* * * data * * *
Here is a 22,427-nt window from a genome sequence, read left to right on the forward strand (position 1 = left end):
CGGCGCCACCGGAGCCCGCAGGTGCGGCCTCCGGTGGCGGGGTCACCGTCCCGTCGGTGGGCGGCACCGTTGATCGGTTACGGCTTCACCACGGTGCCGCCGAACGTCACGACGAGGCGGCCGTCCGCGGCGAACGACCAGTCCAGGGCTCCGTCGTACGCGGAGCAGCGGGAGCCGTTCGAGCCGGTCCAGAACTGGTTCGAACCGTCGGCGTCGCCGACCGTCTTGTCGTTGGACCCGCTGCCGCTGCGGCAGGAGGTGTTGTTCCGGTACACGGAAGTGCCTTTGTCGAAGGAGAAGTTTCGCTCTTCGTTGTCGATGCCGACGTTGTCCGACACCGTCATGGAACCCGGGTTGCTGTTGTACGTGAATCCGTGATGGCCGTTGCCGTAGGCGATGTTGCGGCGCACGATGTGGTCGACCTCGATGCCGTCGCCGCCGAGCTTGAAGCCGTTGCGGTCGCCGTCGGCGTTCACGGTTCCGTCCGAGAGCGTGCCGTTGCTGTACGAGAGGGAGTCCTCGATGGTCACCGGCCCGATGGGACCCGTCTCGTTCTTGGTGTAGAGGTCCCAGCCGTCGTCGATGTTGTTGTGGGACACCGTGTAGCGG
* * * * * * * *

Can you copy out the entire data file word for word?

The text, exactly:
Here is a 22,427-nt window from a genome sequence, read left to right on the forward strand (position 1 = left end):
CGGCGCCACCGGAGCCCGCAGGTGCGGCCTCCGGTGGCGGGGTCACCGTCCCGTCGGTGGGCGGCACCGTTGATCGGTTACGGCTTCACCACGGTGCCGCCGAACGTCACGACGAGGCGGCCGTCCGCGGCGAACGACCAGTCCAGGGCTCCGTCGTACGCGGAGCAGCGGGAGCCGTTCGAGCCGGTCCAGAACTGGTTCGAACCGTCGGCGTCGCCGACCGTCTTGTCGTTGGACCCGCTGCCGCTGCGGCAGGAGGTGTTGTTCCGGTACACGGAAGTGCCTTTGTCGAAGGAGAAGTTTCGCTCTTCGTTGTCGATGCCGACGTTGTCCGACACCGTCATGGAACCCGGGTTGCTGTTGTACGTGAATCCGTGATGGCCGTTGCCGTAGGCGATGTTGCGGCGCACGATGTGGTCGACCTCGATGCCGTCGCCGCCGAGCTTGAAGCCGTTGCGGTCGCCGTCGGCGTTCACGGTTCCGTCCGAGAGCGTGCCGTTGCTGTACGAGAGGGAGTCCTCGATGGTCACCGGCCCGATGGGACCCGTCTCGTTCTTGGTGTAGAGGTCCCAGCCGTCGTCGATGTTGTTGTGGGACACCGTGTAGCGG